In a statement issued on Friday afternoon, only 24 hours after newly-appointed Prime Minister Hisham Qandil stated that a new cabinet will be finalized on Friday and officially announced on Saturday, the office of Egypt’s prime minister said that the final announcement of the new cabinet will be postponed as consultations on the awaited selections are still taking place.
[Ahram Online, 7/27/2012] In a statement issued on Friday afternoon, only 24 hours after newly-appointed Prime Minister Hisham Qandil stated that a new cabinet will be finalized on Friday and officially announced on Saturday, the office of Egypt’s prime minister said that the final announcement of the new cabinet will be postponed as consultations on the awaited selections are still taking place. The date the new cabinet would be announced will be revealed on Saturday, the statement said. The statement also alluded to "respecting the sensitivities of some ministries and state institutions" as a reason for the postponement, in a possible reference to the controversial issue of selecting Egypt’s new defense minister.
[Ahram Online, 7/27/2012] Wahid Abdel-Meguid, official spokesman for Egypt’s Constituent Assembly (tasked with drafting a new constitution), said on Thursday that the military’s constitutional authorities would be discussed at an upcoming meeting of the assembly’s national security sub-committee. General Mamdouh Shaheen, member of Egypt’s Supreme Council of the Armed Forces (SCAF), is expected to attend the meeting as the SCAF’s representative. Abdel-Meguid said SCAF’s authorities will be curtailed under the new constitution, which will give the military council partial independence from other branches of government. Regarding the military budget, Abdel-Meguid confirmed that there was a trend inside the national security sub-committee that wanted to make the military budget the responsibility of a National Defence Council.
[Daily News Egypt, Al Masry Al Youm (Arabic) 7/26/2012] The Abasseya case is once again set to resume today and there are still more sessions this week and next for verdicts in the rest of the cases. The military court issued sentences in 12 cases resulting in the acquittals of 51 people. The court, however, issued three to one year verdicts for 24 people on Tuesday. One of the perplexing aspects of the cases are the lack of clear charges, as one member of the No Military Trials for Civilians Movement (NMTCM) Salma Abdelgelil mentioned. “The exact reasoning for the sentences hasn’t been shared yet with the lawyers but one charge will be attacking military personnel,” said Abdelgelil. President Mohamed Morsy pardoned only a fraction of the thousands still facing military trials last week.
[Egypt Independent, Al Shorouk (Arabic), 7/27/2012] Activists, politicians, media figures and doctors in Egypt have launched a campaign to offer the Syrian people moral and financial support against the regime of Bashar al-Assad. The Doctors Syndicate announced Thursday in a conference that its sub-headquarters will receive donations for the Syrian people. The campaign’s coordinator, Bassam al-Dowaihy, called for withdrawing legitimacy from the Assad regime and putting all regime figures on trial at the International Court of Justice for crimes against humanity. The Egyptian Embassy in Damascus has succeeded during the past few days in the evacuation of more than 300 Egyptian resident in Syria.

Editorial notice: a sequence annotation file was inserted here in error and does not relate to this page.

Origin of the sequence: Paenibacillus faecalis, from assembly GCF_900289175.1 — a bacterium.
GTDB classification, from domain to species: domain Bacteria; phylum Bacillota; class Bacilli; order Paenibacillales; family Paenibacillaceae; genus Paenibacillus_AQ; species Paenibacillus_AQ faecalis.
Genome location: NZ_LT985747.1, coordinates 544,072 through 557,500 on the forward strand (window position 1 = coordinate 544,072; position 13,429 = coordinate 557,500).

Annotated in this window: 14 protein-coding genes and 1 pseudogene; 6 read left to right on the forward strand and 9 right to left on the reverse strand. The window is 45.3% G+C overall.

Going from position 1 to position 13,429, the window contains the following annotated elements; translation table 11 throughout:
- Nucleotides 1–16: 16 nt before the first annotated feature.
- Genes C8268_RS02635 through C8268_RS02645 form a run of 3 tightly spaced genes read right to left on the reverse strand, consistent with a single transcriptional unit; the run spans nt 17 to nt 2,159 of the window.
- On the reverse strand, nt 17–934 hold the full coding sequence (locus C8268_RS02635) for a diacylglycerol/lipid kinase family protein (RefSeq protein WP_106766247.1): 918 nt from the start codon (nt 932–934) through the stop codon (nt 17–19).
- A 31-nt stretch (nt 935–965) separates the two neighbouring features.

[Egypt Independent, 7/27/2012] Egypt might have to look beyond the world’s biggest wheat exporter to feed its hungry nation, after the worst drought in more than a decade has wilted US grain crops. “Wheat is the biggest problem for food security. There’s a lot of vulnerability, given supply and demand sources,” said Magda Kandil, executive director of the Egyptian Center for Economic Studies. Egypt imports more than half of its wheat supplies, according to the center, and almost a quarter of that amount comes from the US. The rising cost of wheat could leave Egypt, which is the world’s top consumer of the commodity, scrambling to find affordable sources of it.
[Reuters, Al Ahram (Arabic), 7/26/2012] U.S. Defense Secretary Leon Panetta will meet Egypt’s new Islamist President Mohamed Mursi next week and hold talks with the country’s top general during a trip to the Middle East and North Africa, the Pentagon said on Thursday. "The secretary is very much looking forward to meeting with senior Egyptian officials and to encourage them to continue the political transition that’s taking place," said Pentagon spokesman George Little. "I wouldn’t want to get too far ahead of the discussions, since they’re taking place next week."
[Reuters, 7/26/2012] Gaza Islamist leader Ismail Haniyeh met Egyptian President Mohamed Mursi on Thursday in an official visit that signaled a big shift in Cairo’s stance toward the Hamas movement after the election of a Muslim Brotherhood head of state in Egypt. A Palestinian official said the head of Egyptian intelligence had promised measures to increase the flow of fuel supplied by Qatar to Gaza via Egypt and needed to ease the small Palestinian territory’s power shortages. The sides had also discussed increasing the flow of Palestinians across the border. But there was no immediate sign that Cairo was ready to open up its border with Gaza to the extent sought by Hamas, something analysts partly attributed to the influence still wielded by the Hosni Mubarak-era security establishment.
Photo Credit: Reuters